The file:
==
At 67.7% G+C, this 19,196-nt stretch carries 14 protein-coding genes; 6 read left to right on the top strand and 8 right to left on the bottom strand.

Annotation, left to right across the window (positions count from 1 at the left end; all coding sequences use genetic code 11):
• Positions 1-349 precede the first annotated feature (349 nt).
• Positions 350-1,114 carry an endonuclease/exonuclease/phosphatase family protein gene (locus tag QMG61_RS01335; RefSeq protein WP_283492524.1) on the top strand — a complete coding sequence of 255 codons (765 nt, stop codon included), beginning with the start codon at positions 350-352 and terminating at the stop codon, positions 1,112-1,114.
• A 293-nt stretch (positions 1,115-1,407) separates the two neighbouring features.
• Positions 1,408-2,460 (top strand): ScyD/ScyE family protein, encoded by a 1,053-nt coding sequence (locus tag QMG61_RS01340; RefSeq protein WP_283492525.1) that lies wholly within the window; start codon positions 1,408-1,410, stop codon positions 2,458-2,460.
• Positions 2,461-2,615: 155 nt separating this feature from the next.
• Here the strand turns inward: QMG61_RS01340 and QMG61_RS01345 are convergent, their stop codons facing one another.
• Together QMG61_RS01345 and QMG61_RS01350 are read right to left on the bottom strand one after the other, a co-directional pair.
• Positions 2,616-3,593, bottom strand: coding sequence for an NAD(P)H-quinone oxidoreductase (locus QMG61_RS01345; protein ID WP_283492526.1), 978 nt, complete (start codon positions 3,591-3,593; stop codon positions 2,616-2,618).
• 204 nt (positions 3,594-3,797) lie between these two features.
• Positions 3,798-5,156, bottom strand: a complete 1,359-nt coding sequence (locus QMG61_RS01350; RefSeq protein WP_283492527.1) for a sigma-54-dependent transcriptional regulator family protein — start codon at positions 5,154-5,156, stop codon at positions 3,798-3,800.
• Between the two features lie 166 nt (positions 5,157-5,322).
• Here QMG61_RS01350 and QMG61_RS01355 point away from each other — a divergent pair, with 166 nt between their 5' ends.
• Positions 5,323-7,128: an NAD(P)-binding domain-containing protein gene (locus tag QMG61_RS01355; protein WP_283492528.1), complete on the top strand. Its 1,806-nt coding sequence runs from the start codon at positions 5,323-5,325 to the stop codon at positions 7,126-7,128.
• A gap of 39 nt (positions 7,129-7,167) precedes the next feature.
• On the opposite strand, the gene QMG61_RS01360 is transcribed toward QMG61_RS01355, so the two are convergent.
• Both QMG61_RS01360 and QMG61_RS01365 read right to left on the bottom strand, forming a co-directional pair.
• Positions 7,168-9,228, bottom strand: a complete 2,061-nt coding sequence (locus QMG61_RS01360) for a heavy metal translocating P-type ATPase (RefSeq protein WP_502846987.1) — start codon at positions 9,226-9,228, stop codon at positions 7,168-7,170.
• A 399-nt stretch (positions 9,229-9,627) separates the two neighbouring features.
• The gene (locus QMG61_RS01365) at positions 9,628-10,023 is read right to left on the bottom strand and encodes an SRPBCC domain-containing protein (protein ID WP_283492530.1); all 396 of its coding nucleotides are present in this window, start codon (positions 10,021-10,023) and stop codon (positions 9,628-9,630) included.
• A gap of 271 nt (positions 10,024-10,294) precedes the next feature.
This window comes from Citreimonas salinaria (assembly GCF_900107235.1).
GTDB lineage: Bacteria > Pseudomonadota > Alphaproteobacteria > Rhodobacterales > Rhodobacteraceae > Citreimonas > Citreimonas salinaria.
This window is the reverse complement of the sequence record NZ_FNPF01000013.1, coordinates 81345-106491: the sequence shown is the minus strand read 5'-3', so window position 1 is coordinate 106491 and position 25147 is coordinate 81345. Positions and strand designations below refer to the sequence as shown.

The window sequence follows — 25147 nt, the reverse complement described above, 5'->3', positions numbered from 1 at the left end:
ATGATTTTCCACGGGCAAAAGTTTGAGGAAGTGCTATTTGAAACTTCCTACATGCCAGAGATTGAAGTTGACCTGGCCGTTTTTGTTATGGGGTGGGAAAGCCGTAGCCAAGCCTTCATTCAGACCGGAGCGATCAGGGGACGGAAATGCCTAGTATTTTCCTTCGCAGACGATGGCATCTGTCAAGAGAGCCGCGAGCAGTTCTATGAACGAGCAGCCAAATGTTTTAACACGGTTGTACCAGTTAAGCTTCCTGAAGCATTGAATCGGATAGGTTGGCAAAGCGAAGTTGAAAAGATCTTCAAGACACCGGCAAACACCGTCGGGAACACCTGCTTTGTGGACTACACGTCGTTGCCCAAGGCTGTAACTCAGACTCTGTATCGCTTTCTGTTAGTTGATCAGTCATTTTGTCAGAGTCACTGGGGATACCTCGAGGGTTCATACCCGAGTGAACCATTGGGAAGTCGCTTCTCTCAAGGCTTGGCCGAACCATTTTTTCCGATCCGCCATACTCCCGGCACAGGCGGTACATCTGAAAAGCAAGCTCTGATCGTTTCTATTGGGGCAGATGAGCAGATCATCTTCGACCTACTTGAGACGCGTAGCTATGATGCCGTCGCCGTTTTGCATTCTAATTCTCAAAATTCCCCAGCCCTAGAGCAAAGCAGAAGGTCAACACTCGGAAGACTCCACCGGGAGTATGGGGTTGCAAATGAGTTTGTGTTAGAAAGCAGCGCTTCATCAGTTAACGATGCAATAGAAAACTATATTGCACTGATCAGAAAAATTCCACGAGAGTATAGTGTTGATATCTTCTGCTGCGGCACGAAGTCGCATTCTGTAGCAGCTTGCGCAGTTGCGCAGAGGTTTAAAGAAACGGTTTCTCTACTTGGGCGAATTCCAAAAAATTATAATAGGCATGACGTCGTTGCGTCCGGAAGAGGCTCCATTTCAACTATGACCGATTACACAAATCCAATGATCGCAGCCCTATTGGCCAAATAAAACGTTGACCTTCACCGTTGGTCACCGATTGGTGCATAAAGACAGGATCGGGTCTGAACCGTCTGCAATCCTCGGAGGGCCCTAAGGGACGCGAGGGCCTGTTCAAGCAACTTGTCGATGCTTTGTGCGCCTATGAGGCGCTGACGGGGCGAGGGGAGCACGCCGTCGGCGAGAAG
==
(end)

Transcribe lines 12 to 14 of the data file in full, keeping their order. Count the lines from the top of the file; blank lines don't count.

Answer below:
• Positions 3,798-5,156, bottom strand: a complete 1,359-nt coding sequence (locus QMG61_RS01350; RefSeq protein WP_283492527.1) for a sigma-54-dependent transcriptional regulator family protein — start codon at positions 5,154-5,156, stop codon at positions 3,798-3,800.
• Between the two features lie 166 nt (positions 5,157-5,322).
• Here QMG61_RS01350 and QMG61_RS01355 point away from each other — a divergent pair, with 166 nt between their 5' ends.